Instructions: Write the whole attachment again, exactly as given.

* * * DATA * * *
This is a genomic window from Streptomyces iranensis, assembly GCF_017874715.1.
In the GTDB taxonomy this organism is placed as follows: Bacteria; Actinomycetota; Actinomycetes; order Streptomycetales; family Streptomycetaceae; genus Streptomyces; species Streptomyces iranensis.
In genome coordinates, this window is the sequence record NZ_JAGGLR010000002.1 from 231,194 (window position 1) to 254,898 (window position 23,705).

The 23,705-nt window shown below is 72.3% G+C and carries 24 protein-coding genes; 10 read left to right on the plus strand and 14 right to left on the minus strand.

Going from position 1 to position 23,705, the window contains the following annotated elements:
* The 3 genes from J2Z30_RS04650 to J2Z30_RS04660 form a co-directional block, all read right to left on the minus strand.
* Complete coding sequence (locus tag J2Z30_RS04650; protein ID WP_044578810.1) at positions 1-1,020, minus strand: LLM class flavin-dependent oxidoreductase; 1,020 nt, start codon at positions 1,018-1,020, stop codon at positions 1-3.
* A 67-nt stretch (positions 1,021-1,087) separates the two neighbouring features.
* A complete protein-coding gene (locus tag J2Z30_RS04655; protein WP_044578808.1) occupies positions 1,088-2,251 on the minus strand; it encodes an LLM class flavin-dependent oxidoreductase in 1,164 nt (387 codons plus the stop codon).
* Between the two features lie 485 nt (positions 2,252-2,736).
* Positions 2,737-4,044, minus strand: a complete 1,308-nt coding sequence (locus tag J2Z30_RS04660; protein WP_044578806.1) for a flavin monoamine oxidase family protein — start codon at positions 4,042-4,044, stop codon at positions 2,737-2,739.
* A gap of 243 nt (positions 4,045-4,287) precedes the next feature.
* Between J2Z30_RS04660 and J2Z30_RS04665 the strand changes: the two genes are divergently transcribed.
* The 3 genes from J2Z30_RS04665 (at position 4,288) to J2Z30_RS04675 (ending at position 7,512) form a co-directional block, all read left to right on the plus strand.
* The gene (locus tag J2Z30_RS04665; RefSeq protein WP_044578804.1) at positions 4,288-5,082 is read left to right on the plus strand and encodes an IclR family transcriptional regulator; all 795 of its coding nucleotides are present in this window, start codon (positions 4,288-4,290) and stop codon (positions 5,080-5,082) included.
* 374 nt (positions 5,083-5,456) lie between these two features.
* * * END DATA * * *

This is a genomic window from Streptomyces iranensis, assembly GCF_017874715.1.
In the GTDB taxonomy this organism is placed as follows: Bacteria; Actinomycetota; Actinomycetes; order Streptomycetales; family Streptomycetaceae; genus Streptomyces; species Streptomyces iranensis.
In genome coordinates, this window is the sequence record NZ_JAGGLR010000002.1 from 231,194 (window position 1) to 254,898 (window position 23,705).

The 23,705-nt window shown below is 72.3% G+C and carries 24 protein-coding genes; 10 read left to right on the plus strand and 14 right to left on the minus strand.

Going from position 1 to position 23,705, the window contains the following annotated elements:
* The 3 genes from J2Z30_RS04650 to J2Z30_RS04660 form a co-directional block, all read right to left on the minus strand.
* Complete coding sequence (locus tag J2Z30_RS04650; protein ID WP_044578810.1) at positions 1-1,020, minus strand: LLM class flavin-dependent oxidoreductase; 1,020 nt, start codon at positions 1,018-1,020, stop codon at positions 1-3.
* A 67-nt stretch (positions 1,021-1,087) separates the two neighbouring features.
* A complete protein-coding gene (locus tag J2Z30_RS04655; protein WP_044578808.1) occupies positions 1,088-2,251 on the minus strand; it encodes an LLM class flavin-dependent oxidoreductase in 1,164 nt (387 codons plus the stop codon).
* Between the two features lie 485 nt (positions 2,252-2,736).
* Positions 2,737-4,044, minus strand: a complete 1,308-nt coding sequence (locus tag J2Z30_RS04660; protein WP_044578806.1) for a flavin monoamine oxidase family protein — start codon at positions 4,042-4,044, stop codon at positions 2,737-2,739.
* A gap of 243 nt (positions 4,045-4,287) precedes the next feature.
* Between J2Z30_RS04660 and J2Z30_RS04665 the strand changes: the two genes are divergently transcribed.
* The 3 genes from J2Z30_RS04665 (at position 4,288) to J2Z30_RS04675 (ending at position 7,512) form a co-directional block, all read left to right on the plus strand.
* The gene (locus tag J2Z30_RS04665; RefSeq protein WP_044578804.1) at positions 4,288-5,082 is read left to right on the plus strand and encodes an IclR family transcriptional regulator; all 795 of its coding nucleotides are present in this window, start codon (positions 4,288-4,290) and stop codon (positions 5,080-5,082) included.
* 374 nt (positions 5,083-5,456) lie between these two features.